Study material for understanding distributed data stores

Here’s a quick starting point to help people who’ve grown up with SQL databases sort out what all of the “SQL doesn’t scale! No More SQL!” noise is all about, and what the world of distributed data stores looks like. Part of this is from material I used for a discussion track at the Silicon Valley Patterns Group (a study group for serious techies).

A motivation behind the “No SQL” movement is the observation that relational databases don’t scale, that distributed data stores do, and that distributed data tables are a better fit for a large class of applications that have been straining to force their data into SQL schemas. You may noticed a progression from selectively denormalizing relational schemas for performance, to actively avoiding JOINS for more performance, to using an in-memory key/value cache for even more performance, to sharding data for even more performance. A logical step along this path is ditching SQL in favor of distributed in-memory key/value caches (i.e., distributed hash tables, or DHTs). There’s an implied “where this makes sense”, but that’s a discussion for a later post.

The jumping off point in understanding distributed data stores is the ‘CAP Theorem’, which states that, when building distributed systems, one can choose no more than two of Consistency, Availability, and Partition Tolerance (the ability for the system to keep going when pieces can’t talk to one another). For large distributed systems, partitions are a given (due to temporary routing problems or longer fiber cuts), leaving a choice between Consistency and Availability. Systems with SQL back-ends (and designed with ACID compliance in mind) have typically chosen Consistency, and will suffer unavailability until consistency can be guaranteed. Large e-commerce systems often choose Availability, taking on the responsibility for coping with data that may become inconsistent.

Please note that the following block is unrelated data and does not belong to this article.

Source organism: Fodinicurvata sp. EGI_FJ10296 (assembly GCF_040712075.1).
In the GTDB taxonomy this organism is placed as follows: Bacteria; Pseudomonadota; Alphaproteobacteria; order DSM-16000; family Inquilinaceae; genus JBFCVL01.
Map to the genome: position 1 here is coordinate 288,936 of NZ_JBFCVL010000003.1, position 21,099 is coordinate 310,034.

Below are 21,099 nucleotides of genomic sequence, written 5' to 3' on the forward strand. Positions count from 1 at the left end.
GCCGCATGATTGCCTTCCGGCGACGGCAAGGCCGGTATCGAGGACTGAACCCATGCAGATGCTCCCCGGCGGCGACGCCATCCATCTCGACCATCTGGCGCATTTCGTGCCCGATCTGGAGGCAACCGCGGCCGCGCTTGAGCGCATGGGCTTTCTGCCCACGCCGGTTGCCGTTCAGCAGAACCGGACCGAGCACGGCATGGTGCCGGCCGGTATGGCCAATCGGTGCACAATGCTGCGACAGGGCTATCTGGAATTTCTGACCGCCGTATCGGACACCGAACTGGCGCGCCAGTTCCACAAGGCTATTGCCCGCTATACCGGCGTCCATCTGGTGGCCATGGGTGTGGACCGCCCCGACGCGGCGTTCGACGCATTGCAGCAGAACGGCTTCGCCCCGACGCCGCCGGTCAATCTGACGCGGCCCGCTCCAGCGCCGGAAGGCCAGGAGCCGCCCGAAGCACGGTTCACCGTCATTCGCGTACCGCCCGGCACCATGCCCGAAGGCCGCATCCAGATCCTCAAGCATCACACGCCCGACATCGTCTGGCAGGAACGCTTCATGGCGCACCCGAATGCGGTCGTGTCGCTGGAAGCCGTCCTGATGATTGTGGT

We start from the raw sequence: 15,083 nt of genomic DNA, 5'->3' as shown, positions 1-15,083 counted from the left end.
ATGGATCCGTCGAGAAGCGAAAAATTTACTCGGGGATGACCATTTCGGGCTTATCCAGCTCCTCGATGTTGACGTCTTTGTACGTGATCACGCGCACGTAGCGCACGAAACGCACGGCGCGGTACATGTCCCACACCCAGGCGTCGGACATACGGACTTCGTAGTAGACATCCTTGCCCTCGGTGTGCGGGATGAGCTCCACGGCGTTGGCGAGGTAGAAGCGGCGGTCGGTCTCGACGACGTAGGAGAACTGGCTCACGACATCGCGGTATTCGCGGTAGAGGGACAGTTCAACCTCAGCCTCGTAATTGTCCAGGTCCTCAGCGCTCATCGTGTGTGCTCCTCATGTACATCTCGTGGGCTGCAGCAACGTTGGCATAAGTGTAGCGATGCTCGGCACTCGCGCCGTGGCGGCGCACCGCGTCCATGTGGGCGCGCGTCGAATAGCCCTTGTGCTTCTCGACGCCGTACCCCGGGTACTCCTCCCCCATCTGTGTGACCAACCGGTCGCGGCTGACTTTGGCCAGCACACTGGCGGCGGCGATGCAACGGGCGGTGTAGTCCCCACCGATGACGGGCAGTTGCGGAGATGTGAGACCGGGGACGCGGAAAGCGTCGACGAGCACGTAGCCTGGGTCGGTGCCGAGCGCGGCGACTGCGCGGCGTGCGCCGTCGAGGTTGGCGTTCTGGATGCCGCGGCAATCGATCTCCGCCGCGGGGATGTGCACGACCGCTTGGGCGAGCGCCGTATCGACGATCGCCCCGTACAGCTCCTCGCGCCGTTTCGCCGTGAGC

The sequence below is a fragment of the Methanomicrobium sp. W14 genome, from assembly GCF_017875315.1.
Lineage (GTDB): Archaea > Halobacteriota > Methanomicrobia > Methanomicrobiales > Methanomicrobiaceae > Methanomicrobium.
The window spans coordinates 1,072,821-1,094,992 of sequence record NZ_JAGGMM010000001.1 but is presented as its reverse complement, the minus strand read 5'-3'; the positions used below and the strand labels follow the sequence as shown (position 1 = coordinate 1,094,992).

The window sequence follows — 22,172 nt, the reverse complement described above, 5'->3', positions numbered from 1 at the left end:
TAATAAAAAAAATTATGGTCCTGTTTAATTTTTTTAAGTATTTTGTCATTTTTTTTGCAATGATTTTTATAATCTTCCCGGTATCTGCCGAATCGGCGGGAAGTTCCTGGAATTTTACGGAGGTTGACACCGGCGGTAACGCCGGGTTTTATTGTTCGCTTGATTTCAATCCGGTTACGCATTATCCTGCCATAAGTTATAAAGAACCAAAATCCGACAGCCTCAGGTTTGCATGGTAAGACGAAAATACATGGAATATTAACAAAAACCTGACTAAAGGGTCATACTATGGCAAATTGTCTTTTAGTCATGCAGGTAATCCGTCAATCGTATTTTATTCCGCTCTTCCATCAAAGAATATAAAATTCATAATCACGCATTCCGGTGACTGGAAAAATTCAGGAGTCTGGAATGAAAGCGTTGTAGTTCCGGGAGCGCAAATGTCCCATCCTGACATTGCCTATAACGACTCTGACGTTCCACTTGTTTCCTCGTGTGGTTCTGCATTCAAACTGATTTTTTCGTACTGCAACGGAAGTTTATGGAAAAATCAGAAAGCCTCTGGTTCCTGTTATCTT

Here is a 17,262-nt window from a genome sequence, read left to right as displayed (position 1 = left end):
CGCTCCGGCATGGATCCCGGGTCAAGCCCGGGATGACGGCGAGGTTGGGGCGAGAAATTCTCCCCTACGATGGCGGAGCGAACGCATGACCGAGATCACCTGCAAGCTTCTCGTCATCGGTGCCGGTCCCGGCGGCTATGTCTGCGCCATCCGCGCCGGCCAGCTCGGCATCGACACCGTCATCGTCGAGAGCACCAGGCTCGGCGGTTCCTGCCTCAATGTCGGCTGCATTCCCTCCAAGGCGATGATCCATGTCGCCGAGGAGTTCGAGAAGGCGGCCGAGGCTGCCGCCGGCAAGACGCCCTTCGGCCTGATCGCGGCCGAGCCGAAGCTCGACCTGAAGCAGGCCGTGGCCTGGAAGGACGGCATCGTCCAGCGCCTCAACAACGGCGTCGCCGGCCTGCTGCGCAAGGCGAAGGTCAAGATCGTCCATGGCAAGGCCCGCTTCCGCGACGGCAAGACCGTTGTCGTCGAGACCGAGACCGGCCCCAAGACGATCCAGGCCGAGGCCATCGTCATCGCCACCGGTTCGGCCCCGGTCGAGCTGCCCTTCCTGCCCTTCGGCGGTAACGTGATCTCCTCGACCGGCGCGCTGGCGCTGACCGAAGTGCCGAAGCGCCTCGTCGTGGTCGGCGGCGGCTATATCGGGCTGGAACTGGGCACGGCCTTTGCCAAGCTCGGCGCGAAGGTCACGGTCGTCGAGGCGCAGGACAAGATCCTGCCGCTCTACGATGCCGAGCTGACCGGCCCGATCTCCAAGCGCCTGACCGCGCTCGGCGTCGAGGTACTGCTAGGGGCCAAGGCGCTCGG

Wernor Vogels’ paper Eventual Consistency – Revisited is a good introduction to the CAP Theorem and Amazon’s approach to it. Vogels covers some of the same ground in a video presentation. Read the first or watch the second. A basic understanding of CAP is essential.

With CAP under your belt, I recommend watching Todd Lipcon’s Intro Session at the NoSQL conference (the fist two video links). He packs a lot of useful information into an hour.

From there, it’s on to specifics. Two influential distributed data stores are Amazon’s Dynamo (a distributed hash table) and Google’s BigTable (a distributed data store with more structure than a simple hash table).

Werner Vogels has a good article on Dynamo that delves far enough into Dynamo’s implementation to give a general idea of how to build a distributed hash table.

Dynamo inspired Project Voldemort, an open source implementation started at LinkedIn.

BigTable inspired Project Cassandra, an open source implementation started at FaceBook, designed by one of Dynamo’s authors. Follow up on this if you have data structuring needs beyond what can fit into simple hash tables.

The videos from the NoSQL conference cover a few other players in the distributed data store space.

There’s a lot more good material out there. This is just one way to get started.